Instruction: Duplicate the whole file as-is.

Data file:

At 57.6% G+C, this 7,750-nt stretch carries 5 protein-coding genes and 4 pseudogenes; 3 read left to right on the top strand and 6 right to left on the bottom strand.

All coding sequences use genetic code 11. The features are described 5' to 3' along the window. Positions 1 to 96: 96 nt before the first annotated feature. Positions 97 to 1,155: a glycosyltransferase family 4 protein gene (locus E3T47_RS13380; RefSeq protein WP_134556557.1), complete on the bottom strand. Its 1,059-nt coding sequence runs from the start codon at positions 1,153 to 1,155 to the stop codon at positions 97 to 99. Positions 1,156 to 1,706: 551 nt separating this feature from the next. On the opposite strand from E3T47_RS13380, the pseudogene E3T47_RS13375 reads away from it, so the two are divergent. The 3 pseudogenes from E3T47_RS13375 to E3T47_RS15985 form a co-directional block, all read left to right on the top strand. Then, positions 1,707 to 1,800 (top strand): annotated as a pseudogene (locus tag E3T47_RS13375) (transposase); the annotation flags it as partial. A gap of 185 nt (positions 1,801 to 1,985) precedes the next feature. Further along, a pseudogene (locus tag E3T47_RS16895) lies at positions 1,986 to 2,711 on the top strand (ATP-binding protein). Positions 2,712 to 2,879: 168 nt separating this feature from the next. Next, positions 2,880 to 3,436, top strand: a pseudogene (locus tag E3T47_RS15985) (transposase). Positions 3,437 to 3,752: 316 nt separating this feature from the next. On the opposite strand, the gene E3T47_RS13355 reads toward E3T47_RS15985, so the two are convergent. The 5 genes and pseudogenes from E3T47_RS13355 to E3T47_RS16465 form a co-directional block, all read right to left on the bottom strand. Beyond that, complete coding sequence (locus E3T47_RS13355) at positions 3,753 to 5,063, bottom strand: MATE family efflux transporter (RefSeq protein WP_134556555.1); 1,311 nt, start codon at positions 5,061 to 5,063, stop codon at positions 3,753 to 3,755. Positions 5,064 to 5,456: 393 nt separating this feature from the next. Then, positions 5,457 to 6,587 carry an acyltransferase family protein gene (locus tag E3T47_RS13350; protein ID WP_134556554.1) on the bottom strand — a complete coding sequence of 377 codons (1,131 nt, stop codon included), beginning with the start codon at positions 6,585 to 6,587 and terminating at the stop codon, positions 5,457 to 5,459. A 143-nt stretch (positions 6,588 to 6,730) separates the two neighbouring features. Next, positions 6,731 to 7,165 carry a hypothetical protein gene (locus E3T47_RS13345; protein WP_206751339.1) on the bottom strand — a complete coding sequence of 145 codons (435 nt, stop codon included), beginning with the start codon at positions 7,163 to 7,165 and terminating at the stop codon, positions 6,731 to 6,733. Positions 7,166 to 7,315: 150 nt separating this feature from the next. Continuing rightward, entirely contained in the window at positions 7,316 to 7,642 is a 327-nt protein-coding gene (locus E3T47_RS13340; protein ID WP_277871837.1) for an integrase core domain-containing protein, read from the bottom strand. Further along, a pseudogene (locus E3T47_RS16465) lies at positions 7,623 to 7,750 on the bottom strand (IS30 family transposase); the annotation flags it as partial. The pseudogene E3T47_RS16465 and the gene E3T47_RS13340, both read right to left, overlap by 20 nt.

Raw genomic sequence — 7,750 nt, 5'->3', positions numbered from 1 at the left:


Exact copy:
At 57.6% G+C, this 7,750-nt stretch carries 5 protein-coding genes and 4 pseudogenes; 3 read left to right on the top strand and 6 right to left on the bottom strand.

All coding sequences use genetic code 11. The features are described 5' to 3' along the window. Positions 1 to 96: 96 nt before the first annotated feature. Positions 97 to 1,155: a glycosyltransferase family 4 protein gene (locus E3T47_RS13380; RefSeq protein WP_134556557.1), complete on the bottom strand. Its 1,059-nt coding sequence runs from the start codon at positions 1,153 to 1,155 to the stop codon at positions 97 to 99. Positions 1,156 to 1,706: 551 nt separating this feature from the next. On the opposite strand from E3T47_RS13380, the pseudogene E3T47_RS13375 reads away from it, so the two are divergent. The 3 pseudogenes from E3T47_RS13375 to E3T47_RS15985 form a co-directional block, all read left to right on the top strand. Then, positions 1,707 to 1,800 (top strand): annotated as a pseudogene (locus tag E3T47_RS13375) (transposase); the annotation flags it as partial. A gap of 185 nt (positions 1,801 to 1,985) precedes the next feature. Further along, a pseudogene (locus tag E3T47_RS16895) lies at positions 1,986 to 2,711 on the top strand (ATP-binding protein). Positions 2,712 to 2,879: 168 nt separating this feature from the next. Next, positions 2,880 to 3,436, top strand: a pseudogene (locus tag E3T47_RS15985) (transposase). Positions 3,437 to 3,752: 316 nt separating this feature from the next. On the opposite strand, the gene E3T47_RS13355 reads toward E3T47_RS15985, so the two are convergent. The 5 genes and pseudogenes from E3T47_RS13355 to E3T47_RS16465 form a co-directional block, all read right to left on the bottom strand. Beyond that, complete coding sequence (locus E3T47_RS13355) at positions 3,753 to 5,063, bottom strand: MATE family efflux transporter (RefSeq protein WP_134556555.1); 1,311 nt, start codon at positions 5,061 to 5,063, stop codon at positions 3,753 to 3,755. Positions 5,064 to 5,456: 393 nt separating this feature from the next. Then, positions 5,457 to 6,587 carry an acyltransferase family protein gene (locus tag E3T47_RS13350; protein ID WP_134556554.1) on the bottom strand — a complete coding sequence of 377 codons (1,131 nt, stop codon included), beginning with the start codon at positions 6,585 to 6,587 and terminating at the stop codon, positions 5,457 to 5,459. A 143-nt stretch (positions 6,588 to 6,730) separates the two neighbouring features. Next, positions 6,731 to 7,165 carry a hypothetical protein gene (locus E3T47_RS13345; protein WP_206751339.1) on the bottom strand — a complete coding sequence of 145 codons (435 nt, stop codon included), beginning with the start codon at positions 7,163 to 7,165 and terminating at the stop codon, positions 6,731 to 6,733. Positions 7,166 to 7,315: 150 nt separating this feature from the next. Continuing rightward, entirely contained in the window at positions 7,316 to 7,642 is a 327-nt protein-coding gene (locus E3T47_RS13340; protein ID WP_277871837.1) for an integrase core domain-containing protein, read from the bottom strand. Further along, a pseudogene (locus E3T47_RS16465) lies at positions 7,623 to 7,750 on the bottom strand (IS30 family transposase); the annotation flags it as partial. The pseudogene E3T47_RS16465 and the gene E3T47_RS13340, both read right to left, overlap by 20 nt.

Raw genomic sequence — 7,750 nt, 5'->3', positions numbered from 1 at the left: